Saturday, 6 January 2018

Perspective 2017 (Plight of Education)

To start with, I would like to quote my favorite lines from 16th President of the United States Abraham Lincoln, as he once said, 
A child is a person who is going to carry on what you have started. He is going to sit where you are sitting, and when you are gone, attend to those things which you think are important. You may adopt all the policies you please, but how they are carried out depends on him. He will assume control of your cities, states and nations. He is going to move in and take over your churches, schools, universities, and corporations. All your books are going to be judged, praised or condemned by him. The fate of humanity is in his hands.  
And I want to add a few words to the saying of this great statesman, these are, “So educate him well, imbibe him with the values you dream of having yourself, make him able to discern right from the wrong, black from white and tell him to base his judgment on the scale of conscience and inner voice.”
Education is the key to all the dreams we see with our eyes open or shut. An uneducated person also has dreams which he is unable to fulfil despite his hard work and determination. An educated soul is a spark that can light the dark horizons no matter how entrenched that darkness may be. A teacher is the torchbearer of the nation from which emanate these little sparks that illuminate all the horizons of a nations being. He also is the ambassador of darkness and evil if he turns out his torch owing to his selfishness and lack of the realization of the trust nation has placed in him. He might be ruining not only those whom he teaches but also those who will be taught by those taught by him and perpetuate indefinitely to precipitate a condition of complete darkness of minds and enslavement of souls.
It would be pertinent to mention here that I have not landed into the profession of teaching by choice but rather by a chance of fate. I dreamt of flying aeroplanes while I was a child and to steer the foreign policy of the country after my graduation and I still wish to be in the foreign office not in the chilly classrooms of a school. But as the fate has withheld its wheel for time being I would confer that I have fallen into love with my job. It is quite fascinating to laugh at my own mistakes and puns with all these little scholars. It is contenting for me to learn that I have delivered something to those who didn’t know. It is of great comfort to find that they are happy that I am there. Having said it all, I am quite disappointed to see the plight of these little souls and can understand those unspoken words their conscience wants to speak. I can experience it all because I am a witness to it and have experienced the same experience first-hand.
In the middle of nineteenth century AD when the Muslim rule in India had formally come to an end with the last spark of hope extinguished after an unsuccessful revolt of 1857, many scholars sought to seek the reasons for the failures. They included the luminaries from all across the subcontinent irrespective of their religions and beliefs. Two of them being Raja Ram Mohan Roy and Sir Syed Ahmad Khan whose services for the emancipation indigenous population of India are still remembered with religious reverence. Both of them thought illiteracy, ignorance and lack of access to the modern western education have caused the doom of Majestic Indian Empire and downfall of such a rich cultural country. They worked to inculcate the sense of a great loss and provided for the compensation and fixtures of the past mistakes by opening schools, colleges and universities and by starting a drive to educate Indians in modern western style that saw the British Empire to conquer almost all the inhabitable part of the world. They worked for their respective communities so that they can regain the status they had shamefully surrendered to their British masters and to excel in the modern realities of life. Both of them had to face strong criticism and hurdles from the very people and communities they wished to serve, but their firm resolve and honesty with their mission brought fruitful results and eventually producing the marvels like Gokhale, Jinnah, Gandhi and many more who strived to free Indians from the shackles of slavery and subjugation. Aligarh still is considered the foundational base of Pakistan Movement and it was the reason why Jinnah, the founder of Pakistan in his final will allocated a major part of his property to be donated to Aligarh Muslim University.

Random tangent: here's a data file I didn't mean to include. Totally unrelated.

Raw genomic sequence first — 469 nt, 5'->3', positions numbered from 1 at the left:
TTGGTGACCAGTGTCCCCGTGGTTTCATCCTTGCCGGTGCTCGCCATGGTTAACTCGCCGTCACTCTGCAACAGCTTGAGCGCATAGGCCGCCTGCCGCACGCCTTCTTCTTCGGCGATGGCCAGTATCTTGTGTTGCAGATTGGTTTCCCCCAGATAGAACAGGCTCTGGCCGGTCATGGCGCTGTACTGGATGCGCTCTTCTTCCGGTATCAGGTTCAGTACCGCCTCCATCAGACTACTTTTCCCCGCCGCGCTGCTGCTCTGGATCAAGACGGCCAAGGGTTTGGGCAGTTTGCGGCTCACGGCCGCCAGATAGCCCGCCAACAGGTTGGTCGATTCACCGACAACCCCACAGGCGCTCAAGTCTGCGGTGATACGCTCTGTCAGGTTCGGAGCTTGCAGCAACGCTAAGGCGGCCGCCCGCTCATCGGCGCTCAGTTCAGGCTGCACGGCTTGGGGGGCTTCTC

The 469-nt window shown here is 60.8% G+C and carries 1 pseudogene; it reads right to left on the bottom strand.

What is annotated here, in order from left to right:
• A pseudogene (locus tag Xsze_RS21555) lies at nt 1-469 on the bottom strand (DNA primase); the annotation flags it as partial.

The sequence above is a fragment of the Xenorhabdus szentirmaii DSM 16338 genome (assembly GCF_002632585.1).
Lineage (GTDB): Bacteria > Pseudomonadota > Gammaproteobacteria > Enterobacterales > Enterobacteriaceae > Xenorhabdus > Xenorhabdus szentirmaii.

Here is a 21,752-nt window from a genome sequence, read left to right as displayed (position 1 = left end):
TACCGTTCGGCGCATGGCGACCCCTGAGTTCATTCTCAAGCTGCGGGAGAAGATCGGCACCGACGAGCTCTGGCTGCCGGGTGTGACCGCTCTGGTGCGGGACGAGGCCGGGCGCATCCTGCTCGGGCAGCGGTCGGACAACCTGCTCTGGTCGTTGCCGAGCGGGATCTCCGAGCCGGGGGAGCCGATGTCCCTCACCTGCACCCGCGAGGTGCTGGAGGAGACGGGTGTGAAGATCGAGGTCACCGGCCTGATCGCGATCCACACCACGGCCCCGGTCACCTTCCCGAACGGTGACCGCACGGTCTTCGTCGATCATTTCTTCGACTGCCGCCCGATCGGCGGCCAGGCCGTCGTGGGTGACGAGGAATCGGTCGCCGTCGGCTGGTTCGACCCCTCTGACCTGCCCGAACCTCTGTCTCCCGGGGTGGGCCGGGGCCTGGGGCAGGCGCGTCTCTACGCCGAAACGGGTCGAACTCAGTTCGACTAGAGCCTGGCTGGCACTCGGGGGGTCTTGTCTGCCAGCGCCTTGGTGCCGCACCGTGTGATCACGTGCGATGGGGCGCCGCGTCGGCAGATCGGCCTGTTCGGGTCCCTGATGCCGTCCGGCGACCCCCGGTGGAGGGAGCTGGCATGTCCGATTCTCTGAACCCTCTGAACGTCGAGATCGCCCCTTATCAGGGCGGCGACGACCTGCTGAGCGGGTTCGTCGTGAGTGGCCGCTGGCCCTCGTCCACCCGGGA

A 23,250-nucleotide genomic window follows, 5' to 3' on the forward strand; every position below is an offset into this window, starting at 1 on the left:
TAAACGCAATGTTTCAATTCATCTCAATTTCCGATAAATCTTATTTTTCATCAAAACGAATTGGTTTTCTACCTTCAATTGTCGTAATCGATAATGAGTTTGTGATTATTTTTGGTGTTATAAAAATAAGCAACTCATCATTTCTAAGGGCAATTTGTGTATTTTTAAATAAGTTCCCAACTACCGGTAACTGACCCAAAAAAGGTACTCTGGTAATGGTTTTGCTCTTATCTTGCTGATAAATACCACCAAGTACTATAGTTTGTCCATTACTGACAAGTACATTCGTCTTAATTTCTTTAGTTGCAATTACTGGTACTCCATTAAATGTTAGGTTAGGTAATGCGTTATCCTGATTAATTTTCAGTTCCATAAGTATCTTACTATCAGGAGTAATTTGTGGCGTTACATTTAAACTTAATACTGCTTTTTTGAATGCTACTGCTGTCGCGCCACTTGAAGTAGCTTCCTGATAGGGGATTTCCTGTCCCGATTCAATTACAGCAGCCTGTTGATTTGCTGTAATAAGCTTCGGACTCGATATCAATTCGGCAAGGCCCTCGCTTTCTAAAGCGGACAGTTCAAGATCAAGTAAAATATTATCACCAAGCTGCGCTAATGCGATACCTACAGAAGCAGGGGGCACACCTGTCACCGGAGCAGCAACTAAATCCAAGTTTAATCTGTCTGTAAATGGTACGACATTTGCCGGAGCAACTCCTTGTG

After getting independence, people of the both countries and their leaders should have carried on the mission of their ancestors but, with the passage of time the resolve had weakened and the glitter of power and money had diverted the vision from most important subjects of existence to mere conflicts which would eventually result in dealing major blows to the economies, lives and properties from both sides.
The plight of education today, is not the scarcity of funds; neither is it the lack of resources and facilities nor it is the expertise that we lack. The real problem lies in the fact that we have badly failed in capitalizing the available resources efficiently, that we provide our students with very little space to manoeuvre. Not every child is born to be a scientist, a doctor, an engineer or a bureaucrat, the professions we usually expect them to adopt. There is a modicum of children who can fit into these glittery professions. A little insight into our educational structure reveals this major flaw. Those who are able to adopt this cookie cutter arrangement are termed bright and may somewhat excel, others fall victim of our collective disregard for other areas of creative reality.